Counter to your perception, medical cannabis actually started as a home-grow affair as patients and loved-ones provided for themselves what was strictly illegal at the time. As state governments began to react to what was already happening on the ground they permitted patients to grow for themselves. Until after the Obama era “Cole Memo” there were no regulated cannabis dispensaries in the country.
I have attached a spreadsheet of states with medical cannabis provisions that allow home-cultivation with plant counts and the year that their laws were enacted. You will find that 12 is a pretty standard plant count number in these programs. Please note ultra conservative Missouri as a recent addition to this list.
I don’t think I agree with your assessment that Oklahoma has waited to institute a program. Certainly they have adjusted regulations as the program has developed, the same is true here in Maryland though, with only 120 licensees paying fees and fines to support it, the MMCC does not have a funding mechanism to properly resource its regulations.
In many ways Oklahoma’s regulations are more fully developed than ours as they have generated $30 million in excess of the cost of managing the program in fees and generated over 50 million dollars in retail taxes, which are split between the state and localities. Despite a 15% retail tax, patients are still paying significantly less money than Marylander’s for the same products.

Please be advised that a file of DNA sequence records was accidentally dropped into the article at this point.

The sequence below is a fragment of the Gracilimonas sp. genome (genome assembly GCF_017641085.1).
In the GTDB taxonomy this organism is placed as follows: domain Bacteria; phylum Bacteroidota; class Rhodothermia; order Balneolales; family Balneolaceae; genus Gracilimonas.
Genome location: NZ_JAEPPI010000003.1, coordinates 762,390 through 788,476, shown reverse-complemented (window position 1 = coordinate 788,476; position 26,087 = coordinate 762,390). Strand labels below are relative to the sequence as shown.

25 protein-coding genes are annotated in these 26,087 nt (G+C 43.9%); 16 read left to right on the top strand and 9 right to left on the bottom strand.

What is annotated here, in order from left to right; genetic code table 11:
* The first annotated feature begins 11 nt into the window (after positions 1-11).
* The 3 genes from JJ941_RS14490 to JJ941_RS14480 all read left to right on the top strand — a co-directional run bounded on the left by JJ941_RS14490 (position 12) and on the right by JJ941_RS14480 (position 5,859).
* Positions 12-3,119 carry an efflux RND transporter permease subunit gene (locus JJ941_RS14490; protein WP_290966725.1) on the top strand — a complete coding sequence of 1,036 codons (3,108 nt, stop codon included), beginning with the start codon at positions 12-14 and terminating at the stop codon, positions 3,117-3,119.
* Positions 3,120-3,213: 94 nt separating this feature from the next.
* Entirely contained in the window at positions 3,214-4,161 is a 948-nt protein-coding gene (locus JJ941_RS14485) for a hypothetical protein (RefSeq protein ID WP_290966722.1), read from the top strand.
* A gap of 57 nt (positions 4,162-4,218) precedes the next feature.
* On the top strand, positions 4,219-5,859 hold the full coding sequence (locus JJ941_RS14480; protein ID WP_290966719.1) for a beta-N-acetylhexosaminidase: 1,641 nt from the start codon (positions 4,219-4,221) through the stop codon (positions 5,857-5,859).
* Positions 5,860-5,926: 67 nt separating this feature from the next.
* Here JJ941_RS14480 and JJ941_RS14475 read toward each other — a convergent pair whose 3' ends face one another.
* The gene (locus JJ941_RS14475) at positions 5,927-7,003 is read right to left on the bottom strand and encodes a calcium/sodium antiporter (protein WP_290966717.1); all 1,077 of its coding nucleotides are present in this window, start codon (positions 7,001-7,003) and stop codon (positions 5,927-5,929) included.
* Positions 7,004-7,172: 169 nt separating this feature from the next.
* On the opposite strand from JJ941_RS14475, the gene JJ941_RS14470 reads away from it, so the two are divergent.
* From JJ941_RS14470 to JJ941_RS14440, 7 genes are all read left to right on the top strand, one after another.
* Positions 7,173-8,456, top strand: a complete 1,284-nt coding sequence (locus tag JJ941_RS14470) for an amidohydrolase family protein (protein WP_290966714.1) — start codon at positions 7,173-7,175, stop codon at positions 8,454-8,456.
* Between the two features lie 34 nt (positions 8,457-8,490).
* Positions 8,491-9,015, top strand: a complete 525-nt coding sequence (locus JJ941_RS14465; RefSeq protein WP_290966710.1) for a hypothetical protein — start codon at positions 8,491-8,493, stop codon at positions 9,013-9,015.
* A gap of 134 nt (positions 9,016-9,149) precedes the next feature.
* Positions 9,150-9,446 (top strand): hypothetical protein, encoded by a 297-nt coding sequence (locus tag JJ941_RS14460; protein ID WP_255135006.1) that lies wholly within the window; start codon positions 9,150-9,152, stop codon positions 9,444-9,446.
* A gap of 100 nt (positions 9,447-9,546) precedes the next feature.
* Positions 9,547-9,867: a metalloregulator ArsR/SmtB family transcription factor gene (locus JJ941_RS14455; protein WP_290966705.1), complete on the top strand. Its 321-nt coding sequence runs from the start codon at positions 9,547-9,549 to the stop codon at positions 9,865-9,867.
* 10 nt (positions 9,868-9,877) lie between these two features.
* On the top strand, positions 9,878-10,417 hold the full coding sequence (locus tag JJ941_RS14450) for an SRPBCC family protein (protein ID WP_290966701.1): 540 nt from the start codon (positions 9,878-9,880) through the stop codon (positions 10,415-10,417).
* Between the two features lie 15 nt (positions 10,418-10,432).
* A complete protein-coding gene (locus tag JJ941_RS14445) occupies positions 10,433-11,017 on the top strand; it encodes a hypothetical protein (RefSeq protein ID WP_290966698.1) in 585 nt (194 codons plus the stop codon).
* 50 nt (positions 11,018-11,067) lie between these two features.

I believe that the clear reason for these exorbitant prices is lack of competition as the tiny 15 license grower pool, largely controlled by large out of state interests, has been shrinking rather than growing. Last year Arizona based Harvest Health aquired Verano. This year Massachusetts headquarters CuraLeaf is in the process of acquiring Chicago based Grassroots. How is this current state of affairs acceptable, even to non cannabis patients?
Given all of this, please let me know if you would support home cultivation for Maryland registered patients in 2020.”
I sent this message just yesterday and as such have not yet heard back. My intent is to get a firm answer either way, hopefully providing some education in the process. The more people that are reaching out on this issue the better. As per usual, I was the first and only patient to have reached out with these concerns to this individual. We need more voices in the mix!